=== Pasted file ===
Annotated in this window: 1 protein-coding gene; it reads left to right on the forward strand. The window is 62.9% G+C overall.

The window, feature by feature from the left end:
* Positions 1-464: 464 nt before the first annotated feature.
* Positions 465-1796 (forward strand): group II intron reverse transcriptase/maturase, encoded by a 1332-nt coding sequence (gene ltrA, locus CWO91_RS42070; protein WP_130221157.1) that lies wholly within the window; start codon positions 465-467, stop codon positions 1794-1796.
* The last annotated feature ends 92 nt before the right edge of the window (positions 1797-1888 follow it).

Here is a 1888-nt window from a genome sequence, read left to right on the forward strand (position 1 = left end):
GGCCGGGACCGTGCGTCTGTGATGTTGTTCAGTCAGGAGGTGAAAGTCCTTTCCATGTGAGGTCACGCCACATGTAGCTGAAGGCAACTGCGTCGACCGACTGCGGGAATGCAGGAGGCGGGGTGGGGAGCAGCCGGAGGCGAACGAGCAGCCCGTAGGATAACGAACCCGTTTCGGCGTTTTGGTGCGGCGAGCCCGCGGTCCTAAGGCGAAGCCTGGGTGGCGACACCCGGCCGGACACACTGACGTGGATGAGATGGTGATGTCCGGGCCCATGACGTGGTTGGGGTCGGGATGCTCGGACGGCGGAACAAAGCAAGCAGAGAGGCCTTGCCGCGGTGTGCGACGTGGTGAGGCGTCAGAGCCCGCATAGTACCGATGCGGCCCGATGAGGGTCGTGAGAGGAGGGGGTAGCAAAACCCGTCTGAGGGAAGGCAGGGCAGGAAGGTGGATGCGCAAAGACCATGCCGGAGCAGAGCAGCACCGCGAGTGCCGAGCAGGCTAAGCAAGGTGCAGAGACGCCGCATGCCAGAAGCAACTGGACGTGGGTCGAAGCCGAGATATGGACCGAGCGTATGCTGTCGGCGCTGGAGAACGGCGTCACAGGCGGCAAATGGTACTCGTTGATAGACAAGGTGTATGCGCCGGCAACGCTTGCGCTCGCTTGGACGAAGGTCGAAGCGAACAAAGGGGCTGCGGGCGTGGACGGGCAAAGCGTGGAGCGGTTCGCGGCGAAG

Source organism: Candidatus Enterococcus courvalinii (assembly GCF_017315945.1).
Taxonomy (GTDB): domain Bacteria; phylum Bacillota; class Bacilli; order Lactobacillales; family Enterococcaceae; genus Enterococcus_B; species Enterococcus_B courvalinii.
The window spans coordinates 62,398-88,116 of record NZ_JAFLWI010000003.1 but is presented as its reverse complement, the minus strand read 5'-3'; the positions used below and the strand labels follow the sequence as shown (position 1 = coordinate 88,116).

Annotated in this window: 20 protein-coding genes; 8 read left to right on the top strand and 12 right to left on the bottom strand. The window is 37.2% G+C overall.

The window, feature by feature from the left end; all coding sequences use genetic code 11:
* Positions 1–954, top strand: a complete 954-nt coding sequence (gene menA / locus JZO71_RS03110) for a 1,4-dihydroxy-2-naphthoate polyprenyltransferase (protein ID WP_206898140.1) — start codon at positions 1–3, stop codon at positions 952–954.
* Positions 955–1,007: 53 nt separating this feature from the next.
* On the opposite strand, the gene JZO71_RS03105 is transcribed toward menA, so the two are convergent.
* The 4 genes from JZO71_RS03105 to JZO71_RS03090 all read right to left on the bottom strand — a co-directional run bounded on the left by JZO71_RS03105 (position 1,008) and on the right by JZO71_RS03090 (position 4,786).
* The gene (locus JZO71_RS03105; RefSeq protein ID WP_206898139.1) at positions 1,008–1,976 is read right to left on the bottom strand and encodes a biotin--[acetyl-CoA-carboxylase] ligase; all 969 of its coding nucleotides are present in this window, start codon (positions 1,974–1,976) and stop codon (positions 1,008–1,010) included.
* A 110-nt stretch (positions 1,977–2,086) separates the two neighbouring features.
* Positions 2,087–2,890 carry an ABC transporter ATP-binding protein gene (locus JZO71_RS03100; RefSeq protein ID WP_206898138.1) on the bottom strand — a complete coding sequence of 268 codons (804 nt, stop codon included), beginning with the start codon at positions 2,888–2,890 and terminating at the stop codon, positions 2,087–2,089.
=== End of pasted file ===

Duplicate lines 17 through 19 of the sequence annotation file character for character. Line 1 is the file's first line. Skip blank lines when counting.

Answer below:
* The gene (locus JZO71_RS03105; RefSeq protein ID WP_206898139.1) at positions 1,008–1,976 is read right to left on the bottom strand and encodes a biotin--[acetyl-CoA-carboxylase] ligase; all 969 of its coding nucleotides are present in this window, start codon (positions 1,974–1,976) and stop codon (positions 1,008–1,010) included.
* A 110-nt stretch (positions 1,977–2,086) separates the two neighbouring features.
* Positions 2,087–2,890 carry an ABC transporter ATP-binding protein gene (locus JZO71_RS03100; RefSeq protein ID WP_206898138.1) on the bottom strand — a complete coding sequence of 268 codons (804 nt, stop codon included), beginning with the start codon at positions 2,888–2,890 and terminating at the stop codon, positions 2,087–2,089.